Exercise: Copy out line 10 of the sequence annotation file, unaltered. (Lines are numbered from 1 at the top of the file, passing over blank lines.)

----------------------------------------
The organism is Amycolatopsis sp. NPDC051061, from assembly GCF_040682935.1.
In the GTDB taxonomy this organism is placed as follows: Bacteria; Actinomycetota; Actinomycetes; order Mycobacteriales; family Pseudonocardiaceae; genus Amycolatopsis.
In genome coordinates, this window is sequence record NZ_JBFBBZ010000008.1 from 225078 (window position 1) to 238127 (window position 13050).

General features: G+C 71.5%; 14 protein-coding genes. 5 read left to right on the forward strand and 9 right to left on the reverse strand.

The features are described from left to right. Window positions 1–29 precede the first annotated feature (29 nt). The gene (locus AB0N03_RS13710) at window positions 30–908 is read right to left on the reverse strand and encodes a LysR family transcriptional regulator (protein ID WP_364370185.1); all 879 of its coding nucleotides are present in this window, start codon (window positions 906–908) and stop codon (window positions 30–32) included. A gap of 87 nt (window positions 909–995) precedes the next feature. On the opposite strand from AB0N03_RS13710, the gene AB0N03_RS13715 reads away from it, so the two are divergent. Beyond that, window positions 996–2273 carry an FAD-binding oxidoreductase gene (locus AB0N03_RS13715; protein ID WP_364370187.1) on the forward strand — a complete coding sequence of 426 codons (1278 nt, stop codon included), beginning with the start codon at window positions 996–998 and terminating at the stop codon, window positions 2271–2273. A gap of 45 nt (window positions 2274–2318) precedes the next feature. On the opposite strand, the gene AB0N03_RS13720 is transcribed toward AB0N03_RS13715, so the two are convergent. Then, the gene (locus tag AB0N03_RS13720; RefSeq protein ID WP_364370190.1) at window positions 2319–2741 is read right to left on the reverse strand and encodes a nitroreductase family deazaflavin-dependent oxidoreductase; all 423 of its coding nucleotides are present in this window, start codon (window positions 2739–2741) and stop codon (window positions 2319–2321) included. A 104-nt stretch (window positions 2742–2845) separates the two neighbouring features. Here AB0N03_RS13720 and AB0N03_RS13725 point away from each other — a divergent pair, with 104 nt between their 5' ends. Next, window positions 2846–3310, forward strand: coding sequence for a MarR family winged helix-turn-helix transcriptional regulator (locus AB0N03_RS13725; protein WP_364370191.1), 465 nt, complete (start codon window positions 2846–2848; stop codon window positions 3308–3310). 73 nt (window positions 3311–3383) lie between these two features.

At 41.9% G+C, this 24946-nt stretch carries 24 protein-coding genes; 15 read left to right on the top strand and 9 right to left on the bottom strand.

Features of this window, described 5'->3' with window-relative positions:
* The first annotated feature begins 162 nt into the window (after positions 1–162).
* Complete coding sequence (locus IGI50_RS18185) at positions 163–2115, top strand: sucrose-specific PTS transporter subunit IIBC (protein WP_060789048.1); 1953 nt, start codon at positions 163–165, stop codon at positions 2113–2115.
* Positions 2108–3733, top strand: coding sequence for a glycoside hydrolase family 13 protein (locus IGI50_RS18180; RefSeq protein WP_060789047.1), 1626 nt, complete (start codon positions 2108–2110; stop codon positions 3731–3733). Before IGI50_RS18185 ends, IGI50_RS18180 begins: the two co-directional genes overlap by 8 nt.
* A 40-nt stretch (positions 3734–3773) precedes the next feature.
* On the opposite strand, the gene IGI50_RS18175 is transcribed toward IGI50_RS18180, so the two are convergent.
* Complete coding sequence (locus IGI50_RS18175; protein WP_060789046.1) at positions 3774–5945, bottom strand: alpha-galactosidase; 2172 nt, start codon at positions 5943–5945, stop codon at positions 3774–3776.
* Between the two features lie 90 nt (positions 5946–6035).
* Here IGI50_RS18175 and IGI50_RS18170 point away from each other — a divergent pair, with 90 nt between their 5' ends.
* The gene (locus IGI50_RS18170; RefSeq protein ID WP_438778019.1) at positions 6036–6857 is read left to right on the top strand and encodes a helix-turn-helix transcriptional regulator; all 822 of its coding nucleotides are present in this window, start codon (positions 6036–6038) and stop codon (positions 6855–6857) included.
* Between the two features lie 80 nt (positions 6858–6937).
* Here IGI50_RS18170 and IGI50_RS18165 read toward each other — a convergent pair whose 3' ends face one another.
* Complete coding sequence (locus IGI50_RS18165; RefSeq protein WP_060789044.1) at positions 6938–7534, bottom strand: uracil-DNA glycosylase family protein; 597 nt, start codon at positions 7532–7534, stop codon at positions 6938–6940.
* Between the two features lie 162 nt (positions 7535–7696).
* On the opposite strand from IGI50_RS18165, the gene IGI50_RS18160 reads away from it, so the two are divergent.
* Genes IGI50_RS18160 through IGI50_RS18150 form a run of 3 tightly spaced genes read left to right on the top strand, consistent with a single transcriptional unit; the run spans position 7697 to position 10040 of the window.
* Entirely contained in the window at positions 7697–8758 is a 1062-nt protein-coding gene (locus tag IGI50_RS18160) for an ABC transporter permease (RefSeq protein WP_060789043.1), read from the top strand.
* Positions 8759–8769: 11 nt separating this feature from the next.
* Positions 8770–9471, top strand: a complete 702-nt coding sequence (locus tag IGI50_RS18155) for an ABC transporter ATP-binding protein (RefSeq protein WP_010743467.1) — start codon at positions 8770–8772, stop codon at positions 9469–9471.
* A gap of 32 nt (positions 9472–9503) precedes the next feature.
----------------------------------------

* Positions 2108–3733, top strand: coding sequence for a glycoside hydrolase family 13 protein (locus IGI50_RS18180; RefSeq protein WP_060789047.1), 1626 nt, complete (start codon positions 2108–2110; stop codon positions 3731–3733). Before IGI50_RS18185 ends, IGI50_RS18180 begins: the two co-directional genes overlap by 8 nt.